Having a glimpse of what it is like to get a truly painful spot tattooed gave me a whole new level of respect for those that have more significant tattoos in difficult places, like an entire knee or, and I wince even typing it, their palms. I think that is another reason I like tattoo artists so much - they are invariably covered in tattoos themselves, and many of them will have hurt a great deal. They have put their body on the line for their art, and that makes it seem a lot fairer when they ask you to put your body on the line for it as well. At the expense of sounding like a raging masochist, I think the pain is an important part of the process, and I think if getting a tattoo was effortless, something valuable would be lost. For starters, the pain will make you really sure that you want the tattoo, even more so than the prospect of having it indelibly inked into your skin forever will. Secondly, I still struggle not to romanticise the idea of suffering for your art, as described above, and to have the opportunity to suffer for art that is on my body and so my own in that sense, appeals greatly. You have to earn tattoos as well as pay for them. The last reason I have is that, much like ultrarunning, it is a challenge to overcome, where on some level you know that the only thing in your way is your own mind. Pain is all in your head, it’s a sensory input just like the taste of chocolate or the smell of lavender, and it is possible to control your reaction to it, but it’s not easy. Lying on your back, staring into a fluorescent bulb while a group of needles flutter in and out of your knee a few times a second, you will understand more of your true nature than in most other moments of your life.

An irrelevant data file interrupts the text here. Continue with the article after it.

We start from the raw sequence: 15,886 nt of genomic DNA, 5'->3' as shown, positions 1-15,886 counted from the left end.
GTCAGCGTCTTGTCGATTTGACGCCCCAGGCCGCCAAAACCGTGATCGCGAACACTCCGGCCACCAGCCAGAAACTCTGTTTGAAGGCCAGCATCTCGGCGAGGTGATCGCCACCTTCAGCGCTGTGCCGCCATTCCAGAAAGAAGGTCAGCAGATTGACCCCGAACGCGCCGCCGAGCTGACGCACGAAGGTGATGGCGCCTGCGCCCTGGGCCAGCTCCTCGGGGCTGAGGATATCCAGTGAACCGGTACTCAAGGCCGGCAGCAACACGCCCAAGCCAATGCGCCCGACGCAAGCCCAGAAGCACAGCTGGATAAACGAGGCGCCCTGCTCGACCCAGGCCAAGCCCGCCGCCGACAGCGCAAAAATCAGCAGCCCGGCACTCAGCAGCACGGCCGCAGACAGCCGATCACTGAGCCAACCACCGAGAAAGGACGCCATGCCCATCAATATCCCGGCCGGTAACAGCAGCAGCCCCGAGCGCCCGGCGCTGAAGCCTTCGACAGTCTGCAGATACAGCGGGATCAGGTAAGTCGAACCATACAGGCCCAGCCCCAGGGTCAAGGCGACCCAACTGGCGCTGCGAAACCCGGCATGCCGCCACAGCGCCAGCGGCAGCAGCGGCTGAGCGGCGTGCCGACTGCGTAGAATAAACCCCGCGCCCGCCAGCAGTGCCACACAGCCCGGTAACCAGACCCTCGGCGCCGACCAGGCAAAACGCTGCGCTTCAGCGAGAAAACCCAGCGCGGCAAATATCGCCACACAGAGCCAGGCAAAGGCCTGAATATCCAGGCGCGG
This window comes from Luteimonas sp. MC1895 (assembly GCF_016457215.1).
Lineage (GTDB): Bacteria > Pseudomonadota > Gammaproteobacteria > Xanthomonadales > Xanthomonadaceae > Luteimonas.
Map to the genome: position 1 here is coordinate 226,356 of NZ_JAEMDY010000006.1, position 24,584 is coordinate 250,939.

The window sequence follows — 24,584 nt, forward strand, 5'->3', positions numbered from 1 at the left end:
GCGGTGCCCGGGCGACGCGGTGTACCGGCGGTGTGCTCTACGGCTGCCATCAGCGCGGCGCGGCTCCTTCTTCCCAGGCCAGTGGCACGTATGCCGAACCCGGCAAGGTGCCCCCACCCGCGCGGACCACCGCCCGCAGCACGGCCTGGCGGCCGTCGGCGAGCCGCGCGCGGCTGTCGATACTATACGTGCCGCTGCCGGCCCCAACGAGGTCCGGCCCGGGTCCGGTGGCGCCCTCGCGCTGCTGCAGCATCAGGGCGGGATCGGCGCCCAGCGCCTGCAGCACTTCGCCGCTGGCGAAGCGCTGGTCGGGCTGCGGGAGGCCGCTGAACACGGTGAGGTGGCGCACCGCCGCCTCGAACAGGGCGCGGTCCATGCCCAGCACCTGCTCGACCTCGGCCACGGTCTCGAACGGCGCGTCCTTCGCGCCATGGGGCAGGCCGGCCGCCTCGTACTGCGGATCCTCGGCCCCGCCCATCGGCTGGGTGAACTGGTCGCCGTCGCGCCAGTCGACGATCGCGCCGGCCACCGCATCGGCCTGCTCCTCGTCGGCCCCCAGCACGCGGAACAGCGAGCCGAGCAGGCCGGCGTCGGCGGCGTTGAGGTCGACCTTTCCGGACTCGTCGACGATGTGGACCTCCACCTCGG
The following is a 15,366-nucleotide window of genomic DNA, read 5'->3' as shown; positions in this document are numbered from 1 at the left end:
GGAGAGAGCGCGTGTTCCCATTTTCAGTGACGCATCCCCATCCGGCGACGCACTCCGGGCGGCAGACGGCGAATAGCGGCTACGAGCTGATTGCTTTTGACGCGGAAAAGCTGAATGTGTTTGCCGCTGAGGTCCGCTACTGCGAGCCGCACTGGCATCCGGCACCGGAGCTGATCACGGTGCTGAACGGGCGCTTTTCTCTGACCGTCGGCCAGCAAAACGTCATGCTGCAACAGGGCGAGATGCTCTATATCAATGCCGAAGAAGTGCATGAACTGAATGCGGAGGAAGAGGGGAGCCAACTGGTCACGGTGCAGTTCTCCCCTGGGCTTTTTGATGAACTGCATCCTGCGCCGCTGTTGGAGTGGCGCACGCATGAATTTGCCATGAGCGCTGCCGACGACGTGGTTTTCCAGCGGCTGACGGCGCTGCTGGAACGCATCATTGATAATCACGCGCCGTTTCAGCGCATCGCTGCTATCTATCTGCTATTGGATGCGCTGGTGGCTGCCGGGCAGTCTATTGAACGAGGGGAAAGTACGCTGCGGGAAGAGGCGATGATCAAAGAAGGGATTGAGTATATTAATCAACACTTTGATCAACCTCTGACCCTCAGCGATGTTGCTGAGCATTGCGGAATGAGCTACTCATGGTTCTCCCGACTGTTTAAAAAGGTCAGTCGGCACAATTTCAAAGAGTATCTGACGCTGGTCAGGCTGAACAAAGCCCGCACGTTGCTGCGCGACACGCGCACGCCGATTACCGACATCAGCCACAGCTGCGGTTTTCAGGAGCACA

With all that being said, tattoos don’t have to be painful, just like the spots I mentioned above, there are placements that I think anyone would be able to sit through if they wanted something. I would recommend that anyone and everyone gets a tattoo, to have the whole experience, and to maybe feel some of what I do whenever I get one, and it doesn’t have to be a big or scary piece - although I also think that everyone is capable of physically enduring a lot more than most realise. I hope that they can shake of the last of their reputation as part of undesirable underground culture and fully permeate the mainstream, so that everyone can see how beautiful it is to use your body as a canvas. I am obviously planning on getting more (again, sorry Mum), and have various ideas floating around my head. The short term plan is to get a few more smaller, fun pieces to fill my right arm up, especially as I need some time to forget the pain of yesterday (another important part of the whole process - no matter how bad it hurts, how many times you say you will never get a tattoo, in a week you will forget and book another one), and then I would like to work on getting comfortable with the idea of getting tattoos on my torso, one way or the other. I have a fairly ambitious idea for my right leg, but that likely won’t materialise until nearer the end of the year, if in 2022 at all. And I still have a completely free left arm and back, ample space to fulfill any future ambitious projects once inspiration and financial surplus strike simultaneously.